So we need to explain some of these things. But think about the spatial arrangement of the grounds proximate to his statue. Across from him is the Old Citadel and down the street Emanuel AME Church. (Some might) know the connection between the three. The general public does not. Let's tell the story and open peoples' eyes.
(Sinisi teaches the history of the Civil War, World War II, U.S. military, and weaponry at The Citadel.)
My thoughts regarding the monuments and memorials have not changed. What happened in the aftermath of Charlottesville is nothing more than a predictable cycle of events in this day and age. A fringe group of outcasts and misfits co-opted a historical symbol, which in this case was a statue of Robert E. Lee. That very act then allowed oppositional groups to further define the symbol, and the historical person, in accordance with their own fantasies and agendas.
Hysteria then followed with a rush to political judgment and action. The internet and social media ignited a firestorm of pseudo-debate that only further distorted historical realities. In the end, the history of the Confederacy is once again reduced entirely to a contemporary morality lesson in racial politics.
There is thus no real desire to understand race and slavery as the people of that time understood it. There is also certainly no desire to understand any other factors that might have led sovereign state governments to secede from the Union.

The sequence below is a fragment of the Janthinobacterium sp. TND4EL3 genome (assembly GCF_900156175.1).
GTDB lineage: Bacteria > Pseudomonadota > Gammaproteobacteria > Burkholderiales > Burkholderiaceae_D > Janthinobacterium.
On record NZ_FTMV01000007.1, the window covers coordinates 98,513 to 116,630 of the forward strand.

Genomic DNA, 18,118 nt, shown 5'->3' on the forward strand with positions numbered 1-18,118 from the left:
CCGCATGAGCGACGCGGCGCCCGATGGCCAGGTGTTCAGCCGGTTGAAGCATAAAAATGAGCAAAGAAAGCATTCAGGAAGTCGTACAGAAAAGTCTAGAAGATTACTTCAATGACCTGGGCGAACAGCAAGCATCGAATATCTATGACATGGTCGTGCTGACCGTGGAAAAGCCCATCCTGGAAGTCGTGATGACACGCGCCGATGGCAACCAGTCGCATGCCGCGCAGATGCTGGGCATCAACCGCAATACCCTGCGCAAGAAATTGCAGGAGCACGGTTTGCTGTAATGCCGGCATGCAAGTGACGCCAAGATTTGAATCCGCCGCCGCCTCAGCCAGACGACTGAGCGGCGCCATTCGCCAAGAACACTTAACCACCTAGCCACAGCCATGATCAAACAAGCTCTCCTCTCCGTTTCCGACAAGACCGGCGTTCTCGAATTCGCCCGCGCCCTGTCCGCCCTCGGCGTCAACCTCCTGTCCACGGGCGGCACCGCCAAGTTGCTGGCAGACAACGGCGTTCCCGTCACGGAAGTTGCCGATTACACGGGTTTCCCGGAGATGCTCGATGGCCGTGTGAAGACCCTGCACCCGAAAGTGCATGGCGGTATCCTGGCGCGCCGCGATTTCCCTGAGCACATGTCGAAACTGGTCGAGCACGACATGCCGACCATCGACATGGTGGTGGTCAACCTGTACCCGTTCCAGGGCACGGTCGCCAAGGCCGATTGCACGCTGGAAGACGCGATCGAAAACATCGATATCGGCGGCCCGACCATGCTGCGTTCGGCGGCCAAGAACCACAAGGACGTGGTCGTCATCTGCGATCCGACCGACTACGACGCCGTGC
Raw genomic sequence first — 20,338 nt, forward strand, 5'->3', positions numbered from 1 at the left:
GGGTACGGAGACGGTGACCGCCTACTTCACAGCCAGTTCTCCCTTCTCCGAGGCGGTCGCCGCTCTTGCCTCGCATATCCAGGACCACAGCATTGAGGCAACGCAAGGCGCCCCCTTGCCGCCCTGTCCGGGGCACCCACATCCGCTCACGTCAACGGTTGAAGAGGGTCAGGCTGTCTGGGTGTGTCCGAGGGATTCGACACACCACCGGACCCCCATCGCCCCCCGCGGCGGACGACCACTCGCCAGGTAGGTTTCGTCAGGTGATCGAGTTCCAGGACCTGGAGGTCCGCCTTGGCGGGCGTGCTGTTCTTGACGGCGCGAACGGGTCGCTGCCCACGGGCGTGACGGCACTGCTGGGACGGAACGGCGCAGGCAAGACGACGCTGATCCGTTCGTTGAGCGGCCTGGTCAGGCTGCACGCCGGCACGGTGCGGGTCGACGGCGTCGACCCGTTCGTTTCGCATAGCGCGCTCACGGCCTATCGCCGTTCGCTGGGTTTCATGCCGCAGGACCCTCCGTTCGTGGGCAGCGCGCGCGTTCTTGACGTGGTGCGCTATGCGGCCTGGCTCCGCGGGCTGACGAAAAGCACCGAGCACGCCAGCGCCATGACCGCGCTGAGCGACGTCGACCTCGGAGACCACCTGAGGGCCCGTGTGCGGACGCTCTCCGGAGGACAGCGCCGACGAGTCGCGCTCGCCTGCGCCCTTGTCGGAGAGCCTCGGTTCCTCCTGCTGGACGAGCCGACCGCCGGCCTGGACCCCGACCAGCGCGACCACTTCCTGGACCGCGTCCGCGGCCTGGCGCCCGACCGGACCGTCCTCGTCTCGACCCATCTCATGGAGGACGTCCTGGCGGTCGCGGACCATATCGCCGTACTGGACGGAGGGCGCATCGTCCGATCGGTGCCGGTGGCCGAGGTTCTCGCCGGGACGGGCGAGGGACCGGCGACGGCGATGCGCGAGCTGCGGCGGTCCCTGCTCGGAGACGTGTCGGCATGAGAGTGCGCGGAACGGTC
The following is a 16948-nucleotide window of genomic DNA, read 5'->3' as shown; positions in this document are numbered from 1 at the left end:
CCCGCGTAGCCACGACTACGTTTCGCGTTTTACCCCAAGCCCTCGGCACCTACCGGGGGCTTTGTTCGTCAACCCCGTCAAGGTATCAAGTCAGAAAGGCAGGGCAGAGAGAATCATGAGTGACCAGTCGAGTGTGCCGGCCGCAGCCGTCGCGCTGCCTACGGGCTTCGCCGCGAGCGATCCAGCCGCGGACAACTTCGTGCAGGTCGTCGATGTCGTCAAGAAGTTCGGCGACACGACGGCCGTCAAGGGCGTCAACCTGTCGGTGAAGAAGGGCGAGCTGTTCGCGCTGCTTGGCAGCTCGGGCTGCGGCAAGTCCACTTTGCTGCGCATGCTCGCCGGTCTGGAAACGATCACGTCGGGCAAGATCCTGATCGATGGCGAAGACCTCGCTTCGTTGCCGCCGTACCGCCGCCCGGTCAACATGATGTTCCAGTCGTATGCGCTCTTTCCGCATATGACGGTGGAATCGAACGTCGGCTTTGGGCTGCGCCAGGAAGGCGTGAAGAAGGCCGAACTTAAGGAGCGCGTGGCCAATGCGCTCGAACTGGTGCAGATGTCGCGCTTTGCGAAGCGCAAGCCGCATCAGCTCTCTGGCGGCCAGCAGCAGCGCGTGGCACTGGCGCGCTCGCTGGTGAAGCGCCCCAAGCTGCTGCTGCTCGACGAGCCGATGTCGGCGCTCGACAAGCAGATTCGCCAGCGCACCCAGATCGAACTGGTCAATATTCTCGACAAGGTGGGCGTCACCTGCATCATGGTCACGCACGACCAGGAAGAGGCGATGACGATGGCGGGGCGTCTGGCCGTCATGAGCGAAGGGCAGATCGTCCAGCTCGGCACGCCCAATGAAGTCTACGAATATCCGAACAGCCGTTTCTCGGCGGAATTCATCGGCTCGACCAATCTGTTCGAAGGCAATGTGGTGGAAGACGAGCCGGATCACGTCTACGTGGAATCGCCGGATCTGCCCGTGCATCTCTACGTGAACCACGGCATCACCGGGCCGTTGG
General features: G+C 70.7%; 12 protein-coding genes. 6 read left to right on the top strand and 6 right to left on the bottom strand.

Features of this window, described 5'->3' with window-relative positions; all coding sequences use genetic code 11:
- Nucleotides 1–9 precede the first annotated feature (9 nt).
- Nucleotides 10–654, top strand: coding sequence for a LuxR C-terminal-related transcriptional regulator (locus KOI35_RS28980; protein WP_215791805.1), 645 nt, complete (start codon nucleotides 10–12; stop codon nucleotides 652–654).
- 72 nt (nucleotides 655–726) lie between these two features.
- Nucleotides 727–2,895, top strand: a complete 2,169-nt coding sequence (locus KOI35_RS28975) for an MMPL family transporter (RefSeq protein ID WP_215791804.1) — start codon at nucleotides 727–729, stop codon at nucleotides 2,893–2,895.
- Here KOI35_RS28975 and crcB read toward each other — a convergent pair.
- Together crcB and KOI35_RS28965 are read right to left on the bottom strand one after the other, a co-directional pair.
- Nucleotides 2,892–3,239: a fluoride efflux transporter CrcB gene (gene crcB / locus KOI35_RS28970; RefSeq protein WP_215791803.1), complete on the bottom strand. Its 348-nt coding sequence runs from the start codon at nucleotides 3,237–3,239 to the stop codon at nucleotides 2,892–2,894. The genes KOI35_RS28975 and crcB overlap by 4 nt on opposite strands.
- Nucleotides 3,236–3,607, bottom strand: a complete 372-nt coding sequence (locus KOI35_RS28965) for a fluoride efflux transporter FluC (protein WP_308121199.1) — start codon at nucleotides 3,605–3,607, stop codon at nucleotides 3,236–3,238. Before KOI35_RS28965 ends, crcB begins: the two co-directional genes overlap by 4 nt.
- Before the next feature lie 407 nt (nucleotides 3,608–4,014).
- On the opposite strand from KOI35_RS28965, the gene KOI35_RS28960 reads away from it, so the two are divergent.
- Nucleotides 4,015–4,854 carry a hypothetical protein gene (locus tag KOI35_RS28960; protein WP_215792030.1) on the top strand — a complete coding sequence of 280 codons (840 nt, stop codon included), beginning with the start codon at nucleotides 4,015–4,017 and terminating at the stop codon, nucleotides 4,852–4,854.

No, it is all about good and evil, and we think we have it all figured out today. Such certitude leads inevitably to cleansing anything that might either cause debate or commemorate a past that so many right-thinking people just want to feel guilty about.
The problem, of course, is that we may not really have it all figured out, and all we really do is just obliterate people and things that may, indeed, be worth remembering.
(Domby is a historian of the Civil War, Reconstruction and the American South at the College of Charleston.)
The Confederates had lost in 1865. This is why no celebratory monuments went up for the next few decades. The reason monuments went up from 1895-1920 is that white Southerners had begun overturning many of the consequences of the Union victory at Appomattox. They were in fact celebrating a victory for white supremacy in the overturning of Reconstruction.